12 Years a Slave (2013)

A missed opportunity?

Oppression of any kind is a delicate issue to depict on the big screen, but there’s not much wrong with Steve McQueen’s biopic of Solomon Northup’s inspiring personal struggle during slavery in the 1800s.

Yet as I watched 12 Years a Slave, something unsettled me that I did not expect: the version of slavery we see is based in the 19th Century. What about now?

Please do not misunderstand me, my family hail from Freetown in Sierra Leone – a city founded by freed slaves in 1792 – so I know of the struggles that ethnic minorities have had to face (and still do).

With a film like 12 Years a Slave, though, we can only watch and feel helpless because slavery does exist, but largely not like that.

According to the International Labour Organisation, there are around 21 million people believed to be slaves in a very elaborate and far-reaching world which lies just below the surface of, and often directly alongside, our everyday lives.

A lot of British citizens may not be aware there is a Minister for Modern Slavery and Organised Crime in Parliament (currently held by Karen Bradley MP if you want to look her up). The UK Home Office even launched an advertisement this year to highlight the growing problem – watch it below.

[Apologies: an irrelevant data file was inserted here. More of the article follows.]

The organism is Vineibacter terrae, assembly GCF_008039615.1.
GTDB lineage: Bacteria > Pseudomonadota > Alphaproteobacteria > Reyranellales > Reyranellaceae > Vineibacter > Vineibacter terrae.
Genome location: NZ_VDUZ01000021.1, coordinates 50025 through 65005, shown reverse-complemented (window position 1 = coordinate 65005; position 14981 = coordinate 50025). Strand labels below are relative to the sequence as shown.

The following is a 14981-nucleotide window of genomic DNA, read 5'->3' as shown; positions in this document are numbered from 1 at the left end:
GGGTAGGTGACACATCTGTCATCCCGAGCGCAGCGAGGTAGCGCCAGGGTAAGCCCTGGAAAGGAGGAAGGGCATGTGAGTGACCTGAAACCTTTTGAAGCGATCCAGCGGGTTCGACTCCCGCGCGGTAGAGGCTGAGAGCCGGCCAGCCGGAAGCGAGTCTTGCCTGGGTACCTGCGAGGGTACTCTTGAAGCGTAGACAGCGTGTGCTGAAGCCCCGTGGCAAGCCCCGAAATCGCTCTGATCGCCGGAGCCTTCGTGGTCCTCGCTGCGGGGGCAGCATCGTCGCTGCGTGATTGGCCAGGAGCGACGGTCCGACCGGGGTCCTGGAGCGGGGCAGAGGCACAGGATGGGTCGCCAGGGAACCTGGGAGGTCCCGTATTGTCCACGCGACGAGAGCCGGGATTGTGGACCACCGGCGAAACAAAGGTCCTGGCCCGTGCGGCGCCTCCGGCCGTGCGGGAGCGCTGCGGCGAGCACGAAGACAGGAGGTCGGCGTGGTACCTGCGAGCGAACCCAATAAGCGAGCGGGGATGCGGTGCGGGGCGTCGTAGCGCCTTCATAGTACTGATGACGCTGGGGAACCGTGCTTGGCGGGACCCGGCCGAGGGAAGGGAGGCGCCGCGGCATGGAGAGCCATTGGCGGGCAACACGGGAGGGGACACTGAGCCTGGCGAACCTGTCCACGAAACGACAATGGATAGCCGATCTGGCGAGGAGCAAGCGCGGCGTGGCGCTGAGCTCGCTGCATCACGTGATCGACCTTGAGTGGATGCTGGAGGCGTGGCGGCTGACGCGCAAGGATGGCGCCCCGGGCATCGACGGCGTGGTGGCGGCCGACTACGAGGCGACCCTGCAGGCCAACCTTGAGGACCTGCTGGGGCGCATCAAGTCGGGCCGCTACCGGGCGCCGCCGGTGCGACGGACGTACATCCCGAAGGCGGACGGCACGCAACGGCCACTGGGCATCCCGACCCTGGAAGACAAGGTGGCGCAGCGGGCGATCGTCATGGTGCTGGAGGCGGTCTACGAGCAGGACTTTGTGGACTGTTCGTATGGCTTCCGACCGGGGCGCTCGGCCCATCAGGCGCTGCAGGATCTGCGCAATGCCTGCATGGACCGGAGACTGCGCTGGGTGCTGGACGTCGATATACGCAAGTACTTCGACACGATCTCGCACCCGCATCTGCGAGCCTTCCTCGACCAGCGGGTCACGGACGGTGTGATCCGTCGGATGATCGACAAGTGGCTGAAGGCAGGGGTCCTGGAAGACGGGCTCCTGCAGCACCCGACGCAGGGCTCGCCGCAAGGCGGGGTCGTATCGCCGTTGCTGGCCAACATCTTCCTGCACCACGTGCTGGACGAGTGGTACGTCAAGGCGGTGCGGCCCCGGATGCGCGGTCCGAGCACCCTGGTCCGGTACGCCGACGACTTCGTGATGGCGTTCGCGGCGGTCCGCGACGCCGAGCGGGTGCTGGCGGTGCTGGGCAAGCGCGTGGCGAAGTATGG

The extent of this underworld is so widely unknown that bringing a film like 12 Years a Slave into the 21st century will place a much needed spotlight directly on this flourishing and ignominious trade.

McQueen showed us the strength of one man’s fight to get back to his family. But maybe what the world needs right now is to show us the fight that is happening right now at this moment.

At least then more of us will know there still is a fight to be fought for those unable to fight for themselves.


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